The silvers are coming! The silvers are coming! I am reminded of Tattoo heralding the arrival of a silver airplane to Fantasy Island. The silvers are coming!
And the silvers are indeed coming. It will not be long before numerous silvers are jumping along our shorelines from Port Townsend to the western side of Bainbridge Island. Along with them will be a horde of pink salmon which occur every other year. This is a pink salmon year.
It is best to intercept these silvers starting early July when they are comingling with pinks and before they get in the Hood Canal. Point Wilson, Point Marrowstone, and Point no Point are the places to do this. Both the silvers and pinks are still on the feed. They can be caught using normal salmon fly fishing methods described in Richard Stoll’s book “Fly Fishing Inshore Saltwaters for Pacific Salmon”. Better yet take one of the beach fishing classes at Peninsula Outfitters in Poulsbo.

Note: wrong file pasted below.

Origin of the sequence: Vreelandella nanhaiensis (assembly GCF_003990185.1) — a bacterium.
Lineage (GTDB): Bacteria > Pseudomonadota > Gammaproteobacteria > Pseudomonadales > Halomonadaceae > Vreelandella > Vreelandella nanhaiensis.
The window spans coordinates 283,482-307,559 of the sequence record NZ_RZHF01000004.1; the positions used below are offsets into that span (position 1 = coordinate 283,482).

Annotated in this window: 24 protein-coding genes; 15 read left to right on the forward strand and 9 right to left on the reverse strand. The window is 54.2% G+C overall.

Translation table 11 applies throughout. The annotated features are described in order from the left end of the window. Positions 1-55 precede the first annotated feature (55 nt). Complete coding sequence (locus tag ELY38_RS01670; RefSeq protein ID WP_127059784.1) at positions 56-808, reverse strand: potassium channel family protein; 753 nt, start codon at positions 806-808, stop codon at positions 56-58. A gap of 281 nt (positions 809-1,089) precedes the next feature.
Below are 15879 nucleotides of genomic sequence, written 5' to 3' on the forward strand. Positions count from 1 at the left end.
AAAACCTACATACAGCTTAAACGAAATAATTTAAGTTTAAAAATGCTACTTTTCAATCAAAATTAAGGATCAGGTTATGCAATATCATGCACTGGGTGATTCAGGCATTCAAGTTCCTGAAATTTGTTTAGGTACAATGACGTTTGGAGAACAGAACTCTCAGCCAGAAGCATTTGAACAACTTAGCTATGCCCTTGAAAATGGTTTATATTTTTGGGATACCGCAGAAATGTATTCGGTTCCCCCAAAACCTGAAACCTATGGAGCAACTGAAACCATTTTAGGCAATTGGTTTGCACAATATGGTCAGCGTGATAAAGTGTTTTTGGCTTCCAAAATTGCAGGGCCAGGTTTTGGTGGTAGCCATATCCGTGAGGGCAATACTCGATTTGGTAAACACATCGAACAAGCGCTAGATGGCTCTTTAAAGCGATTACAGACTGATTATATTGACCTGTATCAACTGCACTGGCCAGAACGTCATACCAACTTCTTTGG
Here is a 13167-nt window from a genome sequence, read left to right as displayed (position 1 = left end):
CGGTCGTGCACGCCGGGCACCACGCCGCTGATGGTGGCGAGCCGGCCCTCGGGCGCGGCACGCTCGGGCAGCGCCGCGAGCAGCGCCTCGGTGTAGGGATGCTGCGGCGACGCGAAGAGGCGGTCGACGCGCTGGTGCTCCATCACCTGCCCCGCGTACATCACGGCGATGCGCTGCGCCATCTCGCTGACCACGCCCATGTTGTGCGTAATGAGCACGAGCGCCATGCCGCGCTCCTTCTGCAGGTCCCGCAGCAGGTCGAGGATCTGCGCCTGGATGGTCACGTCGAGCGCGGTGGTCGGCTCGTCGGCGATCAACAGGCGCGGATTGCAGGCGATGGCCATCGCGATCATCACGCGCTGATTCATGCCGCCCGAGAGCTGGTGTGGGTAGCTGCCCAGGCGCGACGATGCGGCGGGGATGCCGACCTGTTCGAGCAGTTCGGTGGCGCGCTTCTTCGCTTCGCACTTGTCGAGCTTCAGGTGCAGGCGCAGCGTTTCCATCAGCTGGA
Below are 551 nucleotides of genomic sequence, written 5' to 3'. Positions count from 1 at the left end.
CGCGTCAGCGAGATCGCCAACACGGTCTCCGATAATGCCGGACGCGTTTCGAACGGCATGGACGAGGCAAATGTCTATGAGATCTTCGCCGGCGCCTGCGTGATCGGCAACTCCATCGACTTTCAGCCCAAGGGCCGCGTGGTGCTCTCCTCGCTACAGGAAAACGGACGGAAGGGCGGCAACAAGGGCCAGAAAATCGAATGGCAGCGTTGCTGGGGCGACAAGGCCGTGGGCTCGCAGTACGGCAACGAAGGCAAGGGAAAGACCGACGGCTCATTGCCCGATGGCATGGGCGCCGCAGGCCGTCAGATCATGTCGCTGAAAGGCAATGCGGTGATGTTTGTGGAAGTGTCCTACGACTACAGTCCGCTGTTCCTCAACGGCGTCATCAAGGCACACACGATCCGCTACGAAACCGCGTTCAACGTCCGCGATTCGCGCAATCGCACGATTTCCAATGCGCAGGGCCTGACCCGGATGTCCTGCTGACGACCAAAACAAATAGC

Starting mid-July silver salmon should be staging in Quilcene Bay to run up the Quilcene River. The Quilcene hatchery fish are one of the earliest silver runs in Puget Sound. Once they hit the Quilcene Bay they stop feeding and are most difficult to catch by traditional methods. However, small flies like the Green Wheenie are effective when cast to milling schools at the head of the bay.
In September silvers will start showing in and around Agate Pass, Indianola, and Bainbridge Island. These are orphan fish; salmon without a river so to speak, the product of the Suquamish net pens. Many of those that are not harvested will die in the salt. For some years now the Suquamish Tribe has released thousands of juvenile silvers from net pens in Agate Pass adjacent to the Port Madison Indian Reservation. I for one am appreciative that the tribe inadvertently provides a great sport fishery that last through October.
When these fish show I will be plying the shallow shorel